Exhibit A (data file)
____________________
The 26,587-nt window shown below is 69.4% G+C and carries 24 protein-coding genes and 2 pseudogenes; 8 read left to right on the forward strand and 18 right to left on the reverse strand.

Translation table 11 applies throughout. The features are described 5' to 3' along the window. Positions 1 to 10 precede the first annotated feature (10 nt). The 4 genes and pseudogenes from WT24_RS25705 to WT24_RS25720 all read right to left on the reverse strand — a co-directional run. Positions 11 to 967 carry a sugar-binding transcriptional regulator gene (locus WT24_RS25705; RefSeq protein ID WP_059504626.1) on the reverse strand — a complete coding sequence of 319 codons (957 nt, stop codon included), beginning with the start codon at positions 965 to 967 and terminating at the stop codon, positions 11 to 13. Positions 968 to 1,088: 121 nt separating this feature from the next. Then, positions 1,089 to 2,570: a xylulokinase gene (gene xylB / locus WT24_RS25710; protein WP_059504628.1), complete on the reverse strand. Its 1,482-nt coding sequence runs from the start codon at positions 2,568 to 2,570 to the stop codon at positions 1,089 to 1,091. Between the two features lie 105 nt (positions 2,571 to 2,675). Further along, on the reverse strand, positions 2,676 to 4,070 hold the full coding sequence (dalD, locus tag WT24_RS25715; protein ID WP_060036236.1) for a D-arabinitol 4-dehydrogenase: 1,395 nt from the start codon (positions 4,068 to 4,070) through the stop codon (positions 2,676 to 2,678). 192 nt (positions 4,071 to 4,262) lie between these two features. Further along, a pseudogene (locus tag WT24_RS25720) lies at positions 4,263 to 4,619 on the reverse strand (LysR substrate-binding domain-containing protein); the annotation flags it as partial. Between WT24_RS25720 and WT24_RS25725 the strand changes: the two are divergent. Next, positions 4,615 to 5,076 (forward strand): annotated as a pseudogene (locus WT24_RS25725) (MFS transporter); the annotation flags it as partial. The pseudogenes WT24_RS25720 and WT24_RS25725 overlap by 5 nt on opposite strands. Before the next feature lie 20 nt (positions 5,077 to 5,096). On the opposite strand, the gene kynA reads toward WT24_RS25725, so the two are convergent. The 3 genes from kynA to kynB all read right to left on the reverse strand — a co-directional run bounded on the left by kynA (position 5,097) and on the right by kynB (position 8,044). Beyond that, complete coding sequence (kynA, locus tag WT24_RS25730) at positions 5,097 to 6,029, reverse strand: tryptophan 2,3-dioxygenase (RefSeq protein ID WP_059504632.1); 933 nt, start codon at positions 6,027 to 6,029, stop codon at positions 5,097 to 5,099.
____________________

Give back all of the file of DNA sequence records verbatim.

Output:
The 26,587-nt window shown below is 69.4% G+C and carries 24 protein-coding genes and 2 pseudogenes; 8 read left to right on the forward strand and 18 right to left on the reverse strand.

Translation table 11 applies throughout. The features are described 5' to 3' along the window. Positions 1 to 10 precede the first annotated feature (10 nt). The 4 genes and pseudogenes from WT24_RS25705 to WT24_RS25720 all read right to left on the reverse strand — a co-directional run. Positions 11 to 967 carry a sugar-binding transcriptional regulator gene (locus WT24_RS25705; RefSeq protein ID WP_059504626.1) on the reverse strand — a complete coding sequence of 319 codons (957 nt, stop codon included), beginning with the start codon at positions 965 to 967 and terminating at the stop codon, positions 11 to 13. Positions 968 to 1,088: 121 nt separating this feature from the next. Then, positions 1,089 to 2,570: a xylulokinase gene (gene xylB / locus WT24_RS25710; protein WP_059504628.1), complete on the reverse strand. Its 1,482-nt coding sequence runs from the start codon at positions 2,568 to 2,570 to the stop codon at positions 1,089 to 1,091. Between the two features lie 105 nt (positions 2,571 to 2,675). Further along, on the reverse strand, positions 2,676 to 4,070 hold the full coding sequence (dalD, locus tag WT24_RS25715; protein ID WP_060036236.1) for a D-arabinitol 4-dehydrogenase: 1,395 nt from the start codon (positions 4,068 to 4,070) through the stop codon (positions 2,676 to 2,678). 192 nt (positions 4,071 to 4,262) lie between these two features. Further along, a pseudogene (locus tag WT24_RS25720) lies at positions 4,263 to 4,619 on the reverse strand (LysR substrate-binding domain-containing protein); the annotation flags it as partial. Between WT24_RS25720 and WT24_RS25725 the strand changes: the two are divergent. Next, positions 4,615 to 5,076 (forward strand): annotated as a pseudogene (locus WT24_RS25725) (MFS transporter); the annotation flags it as partial. The pseudogenes WT24_RS25720 and WT24_RS25725 overlap by 5 nt on opposite strands. Before the next feature lie 20 nt (positions 5,077 to 5,096). On the opposite strand, the gene kynA reads toward WT24_RS25725, so the two are convergent. The 3 genes from kynA to kynB all read right to left on the reverse strand — a co-directional run bounded on the left by kynA (position 5,097) and on the right by kynB (position 8,044). Beyond that, complete coding sequence (kynA, locus tag WT24_RS25730) at positions 5,097 to 6,029, reverse strand: tryptophan 2,3-dioxygenase (RefSeq protein ID WP_059504632.1); 933 nt, start codon at positions 6,027 to 6,029, stop codon at positions 5,097 to 5,099.